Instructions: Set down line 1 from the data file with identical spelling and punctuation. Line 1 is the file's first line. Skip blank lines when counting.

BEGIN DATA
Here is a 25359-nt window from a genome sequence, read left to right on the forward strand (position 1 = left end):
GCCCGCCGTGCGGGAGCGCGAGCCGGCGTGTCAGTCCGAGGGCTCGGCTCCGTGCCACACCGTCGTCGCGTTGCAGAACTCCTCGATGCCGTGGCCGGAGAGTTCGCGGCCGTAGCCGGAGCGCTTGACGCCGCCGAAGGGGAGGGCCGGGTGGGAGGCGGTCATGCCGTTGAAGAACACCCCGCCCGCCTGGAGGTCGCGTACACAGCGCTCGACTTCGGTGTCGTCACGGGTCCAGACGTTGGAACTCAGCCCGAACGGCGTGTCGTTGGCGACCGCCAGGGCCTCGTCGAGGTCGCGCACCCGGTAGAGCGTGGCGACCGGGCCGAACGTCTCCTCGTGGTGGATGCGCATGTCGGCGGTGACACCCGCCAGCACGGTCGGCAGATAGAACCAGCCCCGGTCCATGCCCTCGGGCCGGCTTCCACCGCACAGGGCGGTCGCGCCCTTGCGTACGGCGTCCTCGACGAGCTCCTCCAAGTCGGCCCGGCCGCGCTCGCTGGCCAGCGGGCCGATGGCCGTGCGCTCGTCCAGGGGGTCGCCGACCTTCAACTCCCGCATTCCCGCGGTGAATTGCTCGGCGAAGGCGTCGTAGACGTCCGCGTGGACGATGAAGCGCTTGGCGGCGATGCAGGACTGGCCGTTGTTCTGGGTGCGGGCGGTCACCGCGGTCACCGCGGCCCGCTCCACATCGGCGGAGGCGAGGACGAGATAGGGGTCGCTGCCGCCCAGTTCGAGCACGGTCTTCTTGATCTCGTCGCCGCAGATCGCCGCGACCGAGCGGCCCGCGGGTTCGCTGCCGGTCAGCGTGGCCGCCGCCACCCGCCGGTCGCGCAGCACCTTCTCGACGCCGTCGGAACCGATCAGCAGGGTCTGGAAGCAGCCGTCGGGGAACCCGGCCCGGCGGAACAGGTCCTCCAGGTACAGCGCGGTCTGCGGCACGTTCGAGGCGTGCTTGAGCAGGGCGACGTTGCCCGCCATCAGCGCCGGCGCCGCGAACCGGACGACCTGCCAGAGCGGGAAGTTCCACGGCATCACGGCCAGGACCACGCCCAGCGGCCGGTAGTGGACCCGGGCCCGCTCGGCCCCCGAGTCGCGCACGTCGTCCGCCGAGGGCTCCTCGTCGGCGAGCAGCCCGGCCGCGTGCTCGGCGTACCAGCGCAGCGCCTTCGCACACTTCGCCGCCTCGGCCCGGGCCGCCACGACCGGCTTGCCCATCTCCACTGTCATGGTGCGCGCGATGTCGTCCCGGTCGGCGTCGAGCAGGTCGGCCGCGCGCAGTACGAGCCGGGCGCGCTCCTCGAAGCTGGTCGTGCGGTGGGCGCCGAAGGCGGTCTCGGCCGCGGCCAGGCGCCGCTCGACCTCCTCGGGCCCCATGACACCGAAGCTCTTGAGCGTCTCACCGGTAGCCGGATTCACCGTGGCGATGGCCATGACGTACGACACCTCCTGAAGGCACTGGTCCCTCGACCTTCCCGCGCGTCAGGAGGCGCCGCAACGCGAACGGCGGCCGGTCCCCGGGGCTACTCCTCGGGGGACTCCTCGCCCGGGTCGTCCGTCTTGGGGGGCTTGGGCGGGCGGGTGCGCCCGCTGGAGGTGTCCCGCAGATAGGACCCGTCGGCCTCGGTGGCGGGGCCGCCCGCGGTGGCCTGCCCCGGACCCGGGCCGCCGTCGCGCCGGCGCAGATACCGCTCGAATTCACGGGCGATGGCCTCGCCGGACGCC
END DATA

Here is a 25359-nt window from a genome sequence, read left to right on the forward strand (position 1 = left end):